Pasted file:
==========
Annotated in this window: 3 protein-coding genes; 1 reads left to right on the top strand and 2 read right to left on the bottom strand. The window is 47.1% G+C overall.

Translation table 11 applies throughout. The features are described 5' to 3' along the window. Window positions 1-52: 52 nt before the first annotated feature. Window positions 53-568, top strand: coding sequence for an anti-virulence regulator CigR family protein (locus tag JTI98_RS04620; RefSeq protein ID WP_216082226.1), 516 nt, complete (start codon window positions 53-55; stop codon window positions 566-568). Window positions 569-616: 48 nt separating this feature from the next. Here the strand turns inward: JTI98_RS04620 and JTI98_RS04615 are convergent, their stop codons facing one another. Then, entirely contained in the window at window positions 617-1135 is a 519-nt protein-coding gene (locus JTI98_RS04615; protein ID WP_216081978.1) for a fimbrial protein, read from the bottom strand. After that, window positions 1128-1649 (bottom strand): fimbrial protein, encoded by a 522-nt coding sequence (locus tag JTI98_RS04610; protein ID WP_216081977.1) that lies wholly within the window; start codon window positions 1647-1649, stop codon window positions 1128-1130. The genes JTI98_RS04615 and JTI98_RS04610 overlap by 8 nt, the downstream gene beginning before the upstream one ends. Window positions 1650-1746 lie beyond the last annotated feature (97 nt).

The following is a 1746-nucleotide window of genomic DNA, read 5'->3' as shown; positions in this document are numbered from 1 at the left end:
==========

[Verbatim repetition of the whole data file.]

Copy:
Annotated in this window: 3 protein-coding genes; 1 reads left to right on the top strand and 2 read right to left on the bottom strand. The window is 47.1% G+C overall.

Translation table 11 applies throughout. The features are described 5' to 3' along the window. Window positions 1-52: 52 nt before the first annotated feature. Window positions 53-568, top strand: coding sequence for an anti-virulence regulator CigR family protein (locus tag JTI98_RS04620; RefSeq protein ID WP_216082226.1), 516 nt, complete (start codon window positions 53-55; stop codon window positions 566-568). Window positions 569-616: 48 nt separating this feature from the next. Here the strand turns inward: JTI98_RS04620 and JTI98_RS04615 are convergent, their stop codons facing one another. Then, entirely contained in the window at window positions 617-1135 is a 519-nt protein-coding gene (locus JTI98_RS04615; protein ID WP_216081978.1) for a fimbrial protein, read from the bottom strand. After that, window positions 1128-1649 (bottom strand): fimbrial protein, encoded by a 522-nt coding sequence (locus tag JTI98_RS04610; protein ID WP_216081977.1) that lies wholly within the window; start codon window positions 1647-1649, stop codon window positions 1128-1130. The genes JTI98_RS04615 and JTI98_RS04610 overlap by 8 nt, the downstream gene beginning before the upstream one ends. Window positions 1650-1746 lie beyond the last annotated feature (97 nt).

The following is a 1746-nucleotide window of genomic DNA, read 5'->3' as shown; positions in this document are numbered from 1 at the left end: